The branch of sociolinguistics focuses on language as a social phenomenon. If we take a closer look at the use of language within society, we find that, characteristically, speakers can be distinguished from each other and distinguish themselves from other speakers by their different use of language. Thus, while two speakers may use the same language they usually do not show the same linguistic behaviour. Instead, linguistic variation – stylistically, regionally, and socially – is a typical feature of language use in society. That is, based on their individual communicative competence, speakers can vary their language systematically (1) with respect to the communicative demands of the speech situation, (2) depending on where they come from regionally, and (3) based on their social background which is determined by socioeconomic status, age or ethnicity.

Linguistic variation can be found on diverse structural levels of language:

(1) grammatical: He very tall (AAVE) vs. He’s very tall,
(2) phonological: feeling [fiːlɪŋ] vs. feelin’ [fiːlɪn],
(3) lexical: drunk vs. intoxicated, car vs. automobile, have sticky fingers vs. have a tendency to steal,
(4) morphological: I walked [wɔːkt] vs. [wɔːk] (no signaling of past tense).

Sociolinguistics or the study of language in society is concerned with explaining all the different forms of linguistic variation which occur in every-day discourse and with the factors which determine this variation.

This ELLO-module will present an introduction to the areas of linguistic variation which sociolinguists classically work on. It aims at explaining the basic principles of linguistic variation and diverse factors which influence variation. Diverse factors include a speaker’s socioeconomic status, age, gender, and ethnicity, but also the context of the speech situation, power relations between speakers, their orientation or attitude towards each other and their language varieties, their social contact to other speakers and to a linguistic variety, as well as their knowledge of particular linguistic varieties.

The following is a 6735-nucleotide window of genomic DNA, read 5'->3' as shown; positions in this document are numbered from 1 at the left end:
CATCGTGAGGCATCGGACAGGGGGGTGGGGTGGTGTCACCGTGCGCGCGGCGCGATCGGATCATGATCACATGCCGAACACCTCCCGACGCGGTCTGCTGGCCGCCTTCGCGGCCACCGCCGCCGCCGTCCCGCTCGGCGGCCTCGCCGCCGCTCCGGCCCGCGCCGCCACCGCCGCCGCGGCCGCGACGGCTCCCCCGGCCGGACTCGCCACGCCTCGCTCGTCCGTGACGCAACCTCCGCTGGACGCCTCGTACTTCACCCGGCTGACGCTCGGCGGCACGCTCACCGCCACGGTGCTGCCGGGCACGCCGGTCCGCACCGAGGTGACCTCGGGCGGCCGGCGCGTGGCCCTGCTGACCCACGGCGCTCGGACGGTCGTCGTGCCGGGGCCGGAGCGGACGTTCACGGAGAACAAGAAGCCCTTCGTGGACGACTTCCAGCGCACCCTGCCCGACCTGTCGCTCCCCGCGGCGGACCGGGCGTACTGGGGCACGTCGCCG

Categories: Glossary

All modules of Selected Subfields are divided into 3 areas: focus and content, exercises and tools & extras. Note that under focus and content you find the core content, which contains a basic compilation of content on the respective field of linguistics (this information is mostly covered in introductory seminars/lectures on this topic), and the extended content which will be augmented from time to time with content that is more specific (and therefore not necessarily covered in a seminar/lecture)
To broaden your knowledge on a subject, you can use the various short texts and exercises attached to each module in addition to your textbooks and make use of our extensive annotated reading lists and tools. All subfields in the area focus and content are linked to several exercises, designed for the respective topics in three degrees of difficulty. You can either work through the texts and attached exercises in the prescribed order or you can move on directly to the area exercises to improve your skills where necessary.